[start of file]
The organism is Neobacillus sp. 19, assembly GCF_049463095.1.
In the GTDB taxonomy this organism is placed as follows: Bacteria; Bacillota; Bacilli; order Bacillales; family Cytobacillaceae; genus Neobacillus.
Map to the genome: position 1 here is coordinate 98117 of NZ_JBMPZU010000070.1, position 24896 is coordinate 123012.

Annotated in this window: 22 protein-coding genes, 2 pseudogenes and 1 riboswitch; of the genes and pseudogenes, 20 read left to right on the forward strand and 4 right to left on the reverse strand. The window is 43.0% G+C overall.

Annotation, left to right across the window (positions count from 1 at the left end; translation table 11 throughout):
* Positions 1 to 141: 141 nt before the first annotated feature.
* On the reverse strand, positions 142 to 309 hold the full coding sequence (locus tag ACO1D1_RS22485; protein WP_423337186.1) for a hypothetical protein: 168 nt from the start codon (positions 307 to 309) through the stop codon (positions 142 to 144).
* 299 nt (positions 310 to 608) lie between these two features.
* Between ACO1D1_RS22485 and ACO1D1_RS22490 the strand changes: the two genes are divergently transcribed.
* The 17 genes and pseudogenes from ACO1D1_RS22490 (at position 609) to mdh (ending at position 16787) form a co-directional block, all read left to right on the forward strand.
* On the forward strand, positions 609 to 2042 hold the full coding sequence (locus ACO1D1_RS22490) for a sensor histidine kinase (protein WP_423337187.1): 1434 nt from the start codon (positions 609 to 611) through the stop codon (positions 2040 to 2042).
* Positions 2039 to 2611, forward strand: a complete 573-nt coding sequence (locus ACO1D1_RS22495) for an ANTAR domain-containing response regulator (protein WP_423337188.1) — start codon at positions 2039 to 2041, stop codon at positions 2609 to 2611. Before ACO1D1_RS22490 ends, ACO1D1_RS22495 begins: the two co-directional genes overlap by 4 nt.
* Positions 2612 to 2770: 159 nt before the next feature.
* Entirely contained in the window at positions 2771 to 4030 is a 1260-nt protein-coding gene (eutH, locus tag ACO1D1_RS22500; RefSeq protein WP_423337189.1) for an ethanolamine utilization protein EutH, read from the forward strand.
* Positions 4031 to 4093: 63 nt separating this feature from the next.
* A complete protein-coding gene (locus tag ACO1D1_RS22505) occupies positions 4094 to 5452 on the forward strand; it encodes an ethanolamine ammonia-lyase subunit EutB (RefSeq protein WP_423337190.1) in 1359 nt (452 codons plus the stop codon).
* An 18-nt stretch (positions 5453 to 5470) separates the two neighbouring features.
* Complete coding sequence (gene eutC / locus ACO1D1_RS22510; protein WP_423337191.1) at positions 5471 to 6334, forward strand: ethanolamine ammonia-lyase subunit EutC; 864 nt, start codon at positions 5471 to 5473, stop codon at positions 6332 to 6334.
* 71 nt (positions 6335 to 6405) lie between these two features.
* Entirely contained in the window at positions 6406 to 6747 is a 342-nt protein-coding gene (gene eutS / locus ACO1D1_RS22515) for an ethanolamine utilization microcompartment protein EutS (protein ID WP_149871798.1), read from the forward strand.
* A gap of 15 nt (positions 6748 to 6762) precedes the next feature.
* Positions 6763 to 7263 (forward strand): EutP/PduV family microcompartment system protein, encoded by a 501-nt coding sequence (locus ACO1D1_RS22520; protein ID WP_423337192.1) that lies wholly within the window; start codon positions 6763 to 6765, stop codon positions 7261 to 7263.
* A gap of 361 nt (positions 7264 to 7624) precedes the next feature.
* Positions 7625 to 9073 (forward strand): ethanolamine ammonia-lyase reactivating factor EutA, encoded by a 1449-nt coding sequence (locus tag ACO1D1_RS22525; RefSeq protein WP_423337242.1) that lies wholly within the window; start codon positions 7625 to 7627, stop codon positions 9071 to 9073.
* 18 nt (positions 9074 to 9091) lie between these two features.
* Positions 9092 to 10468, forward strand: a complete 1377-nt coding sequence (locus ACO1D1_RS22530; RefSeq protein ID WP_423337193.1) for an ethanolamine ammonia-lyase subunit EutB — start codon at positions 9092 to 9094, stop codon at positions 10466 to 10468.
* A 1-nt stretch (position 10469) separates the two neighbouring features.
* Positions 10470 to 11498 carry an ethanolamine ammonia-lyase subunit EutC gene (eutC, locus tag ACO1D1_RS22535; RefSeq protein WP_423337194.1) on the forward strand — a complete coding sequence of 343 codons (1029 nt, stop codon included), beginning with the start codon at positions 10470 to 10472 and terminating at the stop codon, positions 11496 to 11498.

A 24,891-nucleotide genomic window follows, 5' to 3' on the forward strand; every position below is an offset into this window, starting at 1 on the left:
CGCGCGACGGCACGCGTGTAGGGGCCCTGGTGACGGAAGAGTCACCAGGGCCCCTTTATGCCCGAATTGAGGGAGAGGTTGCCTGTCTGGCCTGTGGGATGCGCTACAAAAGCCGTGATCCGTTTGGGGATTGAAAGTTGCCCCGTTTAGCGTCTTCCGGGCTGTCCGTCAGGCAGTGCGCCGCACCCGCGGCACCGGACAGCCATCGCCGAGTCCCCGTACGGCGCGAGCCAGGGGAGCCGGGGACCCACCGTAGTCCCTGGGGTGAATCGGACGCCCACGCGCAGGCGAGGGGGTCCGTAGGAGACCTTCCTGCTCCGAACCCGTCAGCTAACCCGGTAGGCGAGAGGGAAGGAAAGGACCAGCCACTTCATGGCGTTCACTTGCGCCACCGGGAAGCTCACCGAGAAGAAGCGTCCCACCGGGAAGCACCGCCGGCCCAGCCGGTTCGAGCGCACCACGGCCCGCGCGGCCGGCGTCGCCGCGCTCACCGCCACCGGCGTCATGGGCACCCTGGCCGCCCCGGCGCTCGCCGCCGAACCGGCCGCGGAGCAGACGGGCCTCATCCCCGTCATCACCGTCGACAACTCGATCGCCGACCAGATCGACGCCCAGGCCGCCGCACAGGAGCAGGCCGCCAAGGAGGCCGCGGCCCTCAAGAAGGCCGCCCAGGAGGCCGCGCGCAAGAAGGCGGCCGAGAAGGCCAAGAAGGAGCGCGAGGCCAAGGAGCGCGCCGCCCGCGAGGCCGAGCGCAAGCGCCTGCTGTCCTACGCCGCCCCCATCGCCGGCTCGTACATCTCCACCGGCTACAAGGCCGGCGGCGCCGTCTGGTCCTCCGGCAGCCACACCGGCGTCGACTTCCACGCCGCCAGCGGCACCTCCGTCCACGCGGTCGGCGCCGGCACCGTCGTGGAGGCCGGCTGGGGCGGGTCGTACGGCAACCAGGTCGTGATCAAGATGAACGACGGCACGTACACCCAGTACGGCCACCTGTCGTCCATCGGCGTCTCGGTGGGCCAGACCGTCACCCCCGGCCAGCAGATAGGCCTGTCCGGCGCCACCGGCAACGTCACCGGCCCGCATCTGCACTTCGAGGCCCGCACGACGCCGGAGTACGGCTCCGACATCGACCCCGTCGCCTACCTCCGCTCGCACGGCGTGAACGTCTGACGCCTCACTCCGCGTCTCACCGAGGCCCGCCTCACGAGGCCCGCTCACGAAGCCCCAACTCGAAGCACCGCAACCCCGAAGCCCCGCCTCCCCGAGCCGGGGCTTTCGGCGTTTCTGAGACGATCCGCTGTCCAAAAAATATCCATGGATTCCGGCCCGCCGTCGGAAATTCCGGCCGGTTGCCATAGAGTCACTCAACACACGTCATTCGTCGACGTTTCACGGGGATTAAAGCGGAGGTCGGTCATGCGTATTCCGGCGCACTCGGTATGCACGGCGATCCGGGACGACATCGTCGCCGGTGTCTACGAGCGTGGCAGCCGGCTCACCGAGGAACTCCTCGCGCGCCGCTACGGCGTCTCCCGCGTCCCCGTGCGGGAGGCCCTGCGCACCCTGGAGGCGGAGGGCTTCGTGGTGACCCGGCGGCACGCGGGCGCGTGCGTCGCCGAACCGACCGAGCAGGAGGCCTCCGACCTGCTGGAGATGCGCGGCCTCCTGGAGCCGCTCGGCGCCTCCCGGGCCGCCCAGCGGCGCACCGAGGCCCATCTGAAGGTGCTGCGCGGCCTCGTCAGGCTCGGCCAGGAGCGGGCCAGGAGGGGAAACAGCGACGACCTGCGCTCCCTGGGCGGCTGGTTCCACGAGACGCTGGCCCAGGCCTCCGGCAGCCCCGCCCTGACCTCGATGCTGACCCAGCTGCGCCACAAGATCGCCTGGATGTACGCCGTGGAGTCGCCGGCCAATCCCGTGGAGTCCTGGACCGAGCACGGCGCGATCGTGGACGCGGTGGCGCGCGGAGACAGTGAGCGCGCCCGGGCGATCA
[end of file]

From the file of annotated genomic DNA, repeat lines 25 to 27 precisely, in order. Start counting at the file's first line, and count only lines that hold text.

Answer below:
* 18 nt (positions 9074 to 9091) lie between these two features.
* Positions 9092 to 10468, forward strand: a complete 1377-nt coding sequence (locus ACO1D1_RS22530; RefSeq protein ID WP_423337193.1) for an ethanolamine ammonia-lyase subunit EutB — start codon at positions 9092 to 9094, stop codon at positions 10466 to 10468.
* A 1-nt stretch (position 10469) separates the two neighbouring features.